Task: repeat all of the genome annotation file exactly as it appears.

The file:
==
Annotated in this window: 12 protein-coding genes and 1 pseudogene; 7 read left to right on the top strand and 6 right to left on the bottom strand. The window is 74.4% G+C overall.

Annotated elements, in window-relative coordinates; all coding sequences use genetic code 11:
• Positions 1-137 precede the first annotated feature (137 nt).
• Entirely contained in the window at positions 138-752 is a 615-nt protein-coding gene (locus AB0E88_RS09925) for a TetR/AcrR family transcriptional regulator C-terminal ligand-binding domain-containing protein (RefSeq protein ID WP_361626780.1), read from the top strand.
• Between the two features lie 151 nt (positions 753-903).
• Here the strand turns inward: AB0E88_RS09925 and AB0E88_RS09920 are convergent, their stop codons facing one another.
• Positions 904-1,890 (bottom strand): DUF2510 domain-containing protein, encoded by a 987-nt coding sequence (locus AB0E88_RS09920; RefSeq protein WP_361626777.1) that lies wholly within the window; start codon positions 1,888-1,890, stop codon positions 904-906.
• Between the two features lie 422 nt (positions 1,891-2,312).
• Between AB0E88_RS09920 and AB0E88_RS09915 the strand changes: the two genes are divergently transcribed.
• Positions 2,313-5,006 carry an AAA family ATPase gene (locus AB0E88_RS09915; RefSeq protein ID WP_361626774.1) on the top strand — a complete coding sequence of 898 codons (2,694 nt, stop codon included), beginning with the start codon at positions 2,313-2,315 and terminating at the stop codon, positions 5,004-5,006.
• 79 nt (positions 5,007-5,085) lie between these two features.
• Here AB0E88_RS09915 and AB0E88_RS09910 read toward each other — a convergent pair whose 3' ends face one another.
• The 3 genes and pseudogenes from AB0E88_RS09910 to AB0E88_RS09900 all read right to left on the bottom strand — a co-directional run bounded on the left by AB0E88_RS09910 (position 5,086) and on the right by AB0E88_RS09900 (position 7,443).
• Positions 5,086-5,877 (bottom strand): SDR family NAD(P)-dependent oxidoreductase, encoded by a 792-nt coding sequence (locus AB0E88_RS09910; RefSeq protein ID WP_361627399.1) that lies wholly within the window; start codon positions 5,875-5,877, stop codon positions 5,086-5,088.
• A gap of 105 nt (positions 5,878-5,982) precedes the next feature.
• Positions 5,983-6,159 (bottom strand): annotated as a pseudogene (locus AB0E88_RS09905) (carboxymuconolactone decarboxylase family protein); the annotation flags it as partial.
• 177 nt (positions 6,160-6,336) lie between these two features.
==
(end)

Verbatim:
Annotated in this window: 12 protein-coding genes and 1 pseudogene; 7 read left to right on the top strand and 6 right to left on the bottom strand. The window is 74.4% G+C overall.

Annotated elements, in window-relative coordinates; all coding sequences use genetic code 11:
• Positions 1-137 precede the first annotated feature (137 nt).
• Entirely contained in the window at positions 138-752 is a 615-nt protein-coding gene (locus AB0E88_RS09925) for a TetR/AcrR family transcriptional regulator C-terminal ligand-binding domain-containing protein (RefSeq protein ID WP_361626780.1), read from the top strand.
• Between the two features lie 151 nt (positions 753-903).
• Here the strand turns inward: AB0E88_RS09925 and AB0E88_RS09920 are convergent, their stop codons facing one another.
• Positions 904-1,890 (bottom strand): DUF2510 domain-containing protein, encoded by a 987-nt coding sequence (locus AB0E88_RS09920; RefSeq protein WP_361626777.1) that lies wholly within the window; start codon positions 1,888-1,890, stop codon positions 904-906.
• Between the two features lie 422 nt (positions 1,891-2,312).
• Between AB0E88_RS09920 and AB0E88_RS09915 the strand changes: the two genes are divergently transcribed.
• Positions 2,313-5,006 carry an AAA family ATPase gene (locus AB0E88_RS09915; RefSeq protein ID WP_361626774.1) on the top strand — a complete coding sequence of 898 codons (2,694 nt, stop codon included), beginning with the start codon at positions 2,313-2,315 and terminating at the stop codon, positions 5,004-5,006.
• 79 nt (positions 5,007-5,085) lie between these two features.
• Here AB0E88_RS09915 and AB0E88_RS09910 read toward each other — a convergent pair whose 3' ends face one another.
• The 3 genes and pseudogenes from AB0E88_RS09910 to AB0E88_RS09900 all read right to left on the bottom strand — a co-directional run bounded on the left by AB0E88_RS09910 (position 5,086) and on the right by AB0E88_RS09900 (position 7,443).
• Positions 5,086-5,877 (bottom strand): SDR family NAD(P)-dependent oxidoreductase, encoded by a 792-nt coding sequence (locus AB0E88_RS09910; RefSeq protein ID WP_361627399.1) that lies wholly within the window; start codon positions 5,875-5,877, stop codon positions 5,086-5,088.
• A gap of 105 nt (positions 5,878-5,982) precedes the next feature.
• Positions 5,983-6,159 (bottom strand): annotated as a pseudogene (locus AB0E88_RS09905) (carboxymuconolactone decarboxylase family protein); the annotation flags it as partial.
• 177 nt (positions 6,160-6,336) lie between these two features.